(2) There are a number of companies out there that fail(ed) to provide the true weights of their shelters. Most of them simply do not list accurate Total Shelter Weights on their website. There were around a half-dozen companies that I emailed asking for accurate numbers on their shelters and they never responded. I would be doing a dis service to my readers to pull numbers out of nowhere and use them just for the sake of including a specific shelter. Companies that do not publish exact weights of their shelters are doing nothing but losing business. I can say that for a fact, as last year I was looking at one specific shelter that I really wanted, but the company fails to list accurate weights of their shelters. Rather than dealing with the back-and-forth emails to try to get it out of them, I simply moved on and purchased a shelter from another cottage manufacture. So again, there are a few shelters on the market that I highly suspect might be less than 900 grams, and even more under 1300 grams, but because they fail to provide technical details about their shelters on their websites, and in many cases never responded to my emails, their shelters are not within the chart. I make no excuse for this. I simply will not make up numbers on my own because a company is unwilling to provide information that their customers should have.
How to carry water while hiking… this is one of those issues that very much falls into the HYOH factor, and I have never been a huge advocate for one specific method over another.
When I first started hiking I used the Everyday CamelBak bottles. Those got replaced with the CamelBak 70oz Antidote Reservoir which got replaced with the Platypus Big Zip 3 liter, which got replaced with a Hydrapak 70-Ounce Reservoir and so on and so forth. I even bought myself a Camelbak HydroBak 50 oz Hydration Pack somewhere along the way. One of the few bags I never did buy was the MSR Dromedary Bag.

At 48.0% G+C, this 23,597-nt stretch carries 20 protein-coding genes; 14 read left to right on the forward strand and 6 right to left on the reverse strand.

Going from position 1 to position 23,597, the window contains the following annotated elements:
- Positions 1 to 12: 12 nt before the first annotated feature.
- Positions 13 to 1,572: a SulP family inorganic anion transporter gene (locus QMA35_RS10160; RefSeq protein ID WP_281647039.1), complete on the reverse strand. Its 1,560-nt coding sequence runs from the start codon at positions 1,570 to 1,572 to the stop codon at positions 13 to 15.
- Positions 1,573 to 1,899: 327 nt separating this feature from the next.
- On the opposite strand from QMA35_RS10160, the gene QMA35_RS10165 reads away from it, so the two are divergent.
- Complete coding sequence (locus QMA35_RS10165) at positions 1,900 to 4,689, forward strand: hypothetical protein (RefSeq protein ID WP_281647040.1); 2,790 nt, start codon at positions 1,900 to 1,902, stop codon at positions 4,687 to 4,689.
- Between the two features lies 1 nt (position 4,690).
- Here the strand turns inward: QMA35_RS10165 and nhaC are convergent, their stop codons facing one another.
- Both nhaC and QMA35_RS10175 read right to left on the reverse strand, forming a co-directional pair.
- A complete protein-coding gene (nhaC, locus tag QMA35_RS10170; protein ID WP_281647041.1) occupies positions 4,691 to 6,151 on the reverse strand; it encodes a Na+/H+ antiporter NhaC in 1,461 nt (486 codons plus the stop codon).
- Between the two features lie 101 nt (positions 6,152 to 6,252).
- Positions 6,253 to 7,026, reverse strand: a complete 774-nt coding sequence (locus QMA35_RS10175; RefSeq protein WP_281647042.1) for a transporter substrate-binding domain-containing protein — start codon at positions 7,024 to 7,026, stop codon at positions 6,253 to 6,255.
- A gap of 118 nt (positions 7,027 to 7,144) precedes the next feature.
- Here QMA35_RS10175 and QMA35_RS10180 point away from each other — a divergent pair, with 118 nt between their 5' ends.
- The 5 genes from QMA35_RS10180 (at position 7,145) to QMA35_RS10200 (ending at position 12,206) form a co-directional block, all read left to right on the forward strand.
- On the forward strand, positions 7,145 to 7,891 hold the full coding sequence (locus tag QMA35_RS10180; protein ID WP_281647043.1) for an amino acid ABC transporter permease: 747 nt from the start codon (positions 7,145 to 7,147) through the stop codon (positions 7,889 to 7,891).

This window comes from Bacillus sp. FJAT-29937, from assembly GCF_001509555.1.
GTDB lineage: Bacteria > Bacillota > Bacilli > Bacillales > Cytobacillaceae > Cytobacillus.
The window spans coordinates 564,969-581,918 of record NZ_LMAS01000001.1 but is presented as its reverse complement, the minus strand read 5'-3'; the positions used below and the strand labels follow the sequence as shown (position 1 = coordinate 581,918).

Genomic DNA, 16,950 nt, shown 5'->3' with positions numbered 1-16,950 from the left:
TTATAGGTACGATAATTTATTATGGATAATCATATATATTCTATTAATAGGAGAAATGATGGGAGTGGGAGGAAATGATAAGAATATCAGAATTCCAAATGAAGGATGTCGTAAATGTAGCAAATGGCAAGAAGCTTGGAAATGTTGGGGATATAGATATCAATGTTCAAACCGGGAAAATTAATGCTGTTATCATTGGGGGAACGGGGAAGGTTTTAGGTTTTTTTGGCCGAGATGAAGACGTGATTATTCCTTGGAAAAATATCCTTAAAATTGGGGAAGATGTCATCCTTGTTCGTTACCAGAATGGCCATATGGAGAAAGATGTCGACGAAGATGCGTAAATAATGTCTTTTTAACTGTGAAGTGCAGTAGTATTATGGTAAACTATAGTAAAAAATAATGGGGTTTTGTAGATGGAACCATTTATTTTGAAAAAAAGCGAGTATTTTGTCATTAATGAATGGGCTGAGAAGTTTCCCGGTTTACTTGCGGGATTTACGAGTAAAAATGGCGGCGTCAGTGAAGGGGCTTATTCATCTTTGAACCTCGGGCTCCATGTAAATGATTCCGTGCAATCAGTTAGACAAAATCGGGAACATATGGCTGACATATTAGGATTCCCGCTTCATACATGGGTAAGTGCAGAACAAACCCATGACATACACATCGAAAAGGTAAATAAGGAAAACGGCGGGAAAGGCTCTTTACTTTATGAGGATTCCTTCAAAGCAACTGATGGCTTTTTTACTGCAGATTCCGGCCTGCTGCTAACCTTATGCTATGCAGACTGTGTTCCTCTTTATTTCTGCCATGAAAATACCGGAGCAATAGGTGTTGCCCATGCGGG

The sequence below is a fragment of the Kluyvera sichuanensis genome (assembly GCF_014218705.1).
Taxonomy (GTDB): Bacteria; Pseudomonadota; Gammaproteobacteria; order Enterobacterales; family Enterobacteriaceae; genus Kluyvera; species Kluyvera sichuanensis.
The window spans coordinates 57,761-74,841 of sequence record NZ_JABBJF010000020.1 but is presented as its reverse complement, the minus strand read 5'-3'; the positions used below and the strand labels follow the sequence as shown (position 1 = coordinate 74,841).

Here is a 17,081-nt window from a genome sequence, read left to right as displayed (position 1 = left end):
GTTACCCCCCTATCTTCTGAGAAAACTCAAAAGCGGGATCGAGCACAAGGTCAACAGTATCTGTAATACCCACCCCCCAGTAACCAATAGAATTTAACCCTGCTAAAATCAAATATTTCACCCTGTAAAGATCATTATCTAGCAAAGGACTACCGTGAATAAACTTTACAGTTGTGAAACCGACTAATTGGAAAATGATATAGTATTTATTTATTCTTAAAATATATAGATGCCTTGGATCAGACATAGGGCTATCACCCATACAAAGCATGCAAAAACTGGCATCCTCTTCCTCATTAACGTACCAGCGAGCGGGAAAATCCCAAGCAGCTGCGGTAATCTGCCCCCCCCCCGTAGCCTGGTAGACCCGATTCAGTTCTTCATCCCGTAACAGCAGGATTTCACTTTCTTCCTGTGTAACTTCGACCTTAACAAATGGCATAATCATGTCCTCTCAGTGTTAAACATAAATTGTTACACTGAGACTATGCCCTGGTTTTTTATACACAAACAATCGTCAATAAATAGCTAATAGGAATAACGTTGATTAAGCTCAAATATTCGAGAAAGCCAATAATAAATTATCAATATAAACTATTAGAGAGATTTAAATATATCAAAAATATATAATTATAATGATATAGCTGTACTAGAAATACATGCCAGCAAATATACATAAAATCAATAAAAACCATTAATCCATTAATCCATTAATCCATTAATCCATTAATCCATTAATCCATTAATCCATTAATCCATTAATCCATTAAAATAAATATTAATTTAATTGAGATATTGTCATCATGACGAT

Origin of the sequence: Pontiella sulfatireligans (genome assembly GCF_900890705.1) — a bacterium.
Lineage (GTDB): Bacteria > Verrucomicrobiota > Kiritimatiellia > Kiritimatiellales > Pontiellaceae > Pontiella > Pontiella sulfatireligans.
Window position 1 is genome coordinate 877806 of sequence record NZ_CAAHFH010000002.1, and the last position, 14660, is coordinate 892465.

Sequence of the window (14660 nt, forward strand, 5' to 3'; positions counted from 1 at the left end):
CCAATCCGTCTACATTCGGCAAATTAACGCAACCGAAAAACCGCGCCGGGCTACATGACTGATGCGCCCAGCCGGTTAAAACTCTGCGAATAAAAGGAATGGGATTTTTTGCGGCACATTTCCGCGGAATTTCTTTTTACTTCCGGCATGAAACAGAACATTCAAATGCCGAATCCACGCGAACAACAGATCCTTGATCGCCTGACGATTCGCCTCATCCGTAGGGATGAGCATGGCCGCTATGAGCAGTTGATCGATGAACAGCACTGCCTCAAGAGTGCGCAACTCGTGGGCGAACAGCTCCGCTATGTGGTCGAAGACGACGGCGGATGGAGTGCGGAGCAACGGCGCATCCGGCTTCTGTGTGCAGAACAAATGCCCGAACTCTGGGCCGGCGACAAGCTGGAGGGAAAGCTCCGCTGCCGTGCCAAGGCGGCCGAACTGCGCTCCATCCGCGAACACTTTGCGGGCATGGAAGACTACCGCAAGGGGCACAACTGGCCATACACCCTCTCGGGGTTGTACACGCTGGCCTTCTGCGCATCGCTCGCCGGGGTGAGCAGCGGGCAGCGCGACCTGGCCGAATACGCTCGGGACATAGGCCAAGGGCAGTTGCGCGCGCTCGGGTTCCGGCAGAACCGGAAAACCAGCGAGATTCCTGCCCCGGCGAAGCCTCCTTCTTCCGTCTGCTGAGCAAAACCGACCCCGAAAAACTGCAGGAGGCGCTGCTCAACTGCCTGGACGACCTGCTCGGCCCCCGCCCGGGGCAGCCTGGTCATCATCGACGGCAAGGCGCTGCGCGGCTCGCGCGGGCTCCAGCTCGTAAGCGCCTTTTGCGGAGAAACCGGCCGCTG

When I got close to reaching the SUL weight I knew that none of those were going to be able to keep being used so I made the switch over to using water bottles such as Gatorade, than to the Smart Water bottles which were a bit lighter and proved to be durable enough. This meant that not only did I get to reduce the weight of using a reservoir but I also no longer needed to weight of the reservoir sleeves within backpacks. (extra perk: no longer needing a backpack with a hole in it to push your tube through, thereby making it just a weebit more water resistant)
Through a set of events I never saw coming and I did not realize until after it had all happened, I am now back to using bags to carry my water in… Read the rest of this entry »
I just got word about two hours ago that Mountain Laurel Designs has formally announced an initial product release of a cuben fiber version of their hugely popular TrailStar shelter called the Cuben TrailStar!
This is some pretty sweet news for those of us that are SUL hikers because it takes the weight of this tarp (MLD calls it a ‘shelter’, I consider it a tarp, as it is not a fully enclosed “shelter”) from 482 grams (17 ounces) down to 283 grams (10 ounces). Ron Bell, the owner of MLD, noted that if you remove the 10 LineLock 3’s that it has you can save around one ounce, so you could end up with a very sweet 255 gram (9 ounce) tarp!
The price on the Cuben Fiber TrailStar is $335 USD.
One of the many awesome features of this tent is that it is made up of five panels of the same length, and each panel is 7 feet long. Hikers around the world have been putting the TrailStar to a test over the last few years and every single report I have read about it says its the most rock solid tarp they have ever seen in the wind – and a lot of reports out there documenting its very strong in snow too!